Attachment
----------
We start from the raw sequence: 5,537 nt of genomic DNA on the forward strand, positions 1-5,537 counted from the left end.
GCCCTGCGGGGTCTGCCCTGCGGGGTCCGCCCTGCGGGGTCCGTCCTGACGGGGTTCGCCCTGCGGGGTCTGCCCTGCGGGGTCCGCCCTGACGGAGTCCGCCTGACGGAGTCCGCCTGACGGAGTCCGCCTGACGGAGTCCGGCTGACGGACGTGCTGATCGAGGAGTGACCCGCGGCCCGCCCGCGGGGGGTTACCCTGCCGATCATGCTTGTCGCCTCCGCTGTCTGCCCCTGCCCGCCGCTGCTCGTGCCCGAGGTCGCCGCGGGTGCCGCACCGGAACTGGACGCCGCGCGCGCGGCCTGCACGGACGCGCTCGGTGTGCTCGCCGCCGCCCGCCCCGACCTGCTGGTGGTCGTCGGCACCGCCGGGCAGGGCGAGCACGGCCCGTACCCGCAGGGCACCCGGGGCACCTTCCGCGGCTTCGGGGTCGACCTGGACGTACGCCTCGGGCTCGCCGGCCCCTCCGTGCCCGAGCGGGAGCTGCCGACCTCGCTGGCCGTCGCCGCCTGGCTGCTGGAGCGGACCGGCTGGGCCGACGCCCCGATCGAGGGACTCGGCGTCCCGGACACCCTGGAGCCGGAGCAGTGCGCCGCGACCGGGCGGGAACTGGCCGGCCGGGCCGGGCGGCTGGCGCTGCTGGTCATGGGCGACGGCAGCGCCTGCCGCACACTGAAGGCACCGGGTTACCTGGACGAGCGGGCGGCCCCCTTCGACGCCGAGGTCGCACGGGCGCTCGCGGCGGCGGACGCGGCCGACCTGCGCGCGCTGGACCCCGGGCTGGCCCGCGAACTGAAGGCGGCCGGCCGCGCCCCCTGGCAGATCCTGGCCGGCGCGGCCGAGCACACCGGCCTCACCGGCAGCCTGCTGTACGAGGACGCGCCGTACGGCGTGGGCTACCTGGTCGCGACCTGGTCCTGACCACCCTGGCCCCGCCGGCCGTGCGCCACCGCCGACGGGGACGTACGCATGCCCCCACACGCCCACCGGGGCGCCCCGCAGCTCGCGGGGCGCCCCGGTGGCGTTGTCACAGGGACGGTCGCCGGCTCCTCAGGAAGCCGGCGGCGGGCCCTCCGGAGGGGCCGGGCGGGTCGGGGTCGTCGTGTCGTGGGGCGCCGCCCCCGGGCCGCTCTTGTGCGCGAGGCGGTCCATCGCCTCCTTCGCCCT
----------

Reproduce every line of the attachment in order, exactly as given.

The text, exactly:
We start from the raw sequence: 5,537 nt of genomic DNA on the forward strand, positions 1-5,537 counted from the left end.
GCCCTGCGGGGTCTGCCCTGCGGGGTCCGCCCTGCGGGGTCCGTCCTGACGGGGTTCGCCCTGCGGGGTCTGCCCTGCGGGGTCCGCCCTGACGGAGTCCGCCTGACGGAGTCCGCCTGACGGAGTCCGCCTGACGGAGTCCGGCTGACGGACGTGCTGATCGAGGAGTGACCCGCGGCCCGCCCGCGGGGGGTTACCCTGCCGATCATGCTTGTCGCCTCCGCTGTCTGCCCCTGCCCGCCGCTGCTCGTGCCCGAGGTCGCCGCGGGTGCCGCACCGGAACTGGACGCCGCGCGCGCGGCCTGCACGGACGCGCTCGGTGTGCTCGCCGCCGCCCGCCCCGACCTGCTGGTGGTCGTCGGCACCGCCGGGCAGGGCGAGCACGGCCCGTACCCGCAGGGCACCCGGGGCACCTTCCGCGGCTTCGGGGTCGACCTGGACGTACGCCTCGGGCTCGCCGGCCCCTCCGTGCCCGAGCGGGAGCTGCCGACCTCGCTGGCCGTCGCCGCCTGGCTGCTGGAGCGGACCGGCTGGGCCGACGCCCCGATCGAGGGACTCGGCGTCCCGGACACCCTGGAGCCGGAGCAGTGCGCCGCGACCGGGCGGGAACTGGCCGGCCGGGCCGGGCGGCTGGCGCTGCTGGTCATGGGCGACGGCAGCGCCTGCCGCACACTGAAGGCACCGGGTTACCTGGACGAGCGGGCGGCCCCCTTCGACGCCGAGGTCGCACGGGCGCTCGCGGCGGCGGACGCGGCCGACCTGCGCGCGCTGGACCCCGGGCTGGCCCGCGAACTGAAGGCGGCCGGCCGCGCCCCCTGGCAGATCCTGGCCGGCGCGGCCGAGCACACCGGCCTCACCGGCAGCCTGCTGTACGAGGACGCGCCGTACGGCGTGGGCTACCTGGTCGCGACCTGGTCCTGACCACCCTGGCCCCGCCGGCCGTGCGCCACCGCCGACGGGGACGTACGCATGCCCCCACACGCCCACCGGGGCGCCCCGCAGCTCGCGGGGCGCCCCGGTGGCGTTGTCACAGGGACGGTCGCCGGCTCCTCAGGAAGCCGGCGGCGGGCCCTCCGGAGGGGCCGGGCGGGTCGGGGTCGTCGTGTCGTGGGGCGCCGCCCCCGGGCCGCTCTTGTGCGCGAGGCGGTCCATCGCCTCCTTCGCCCT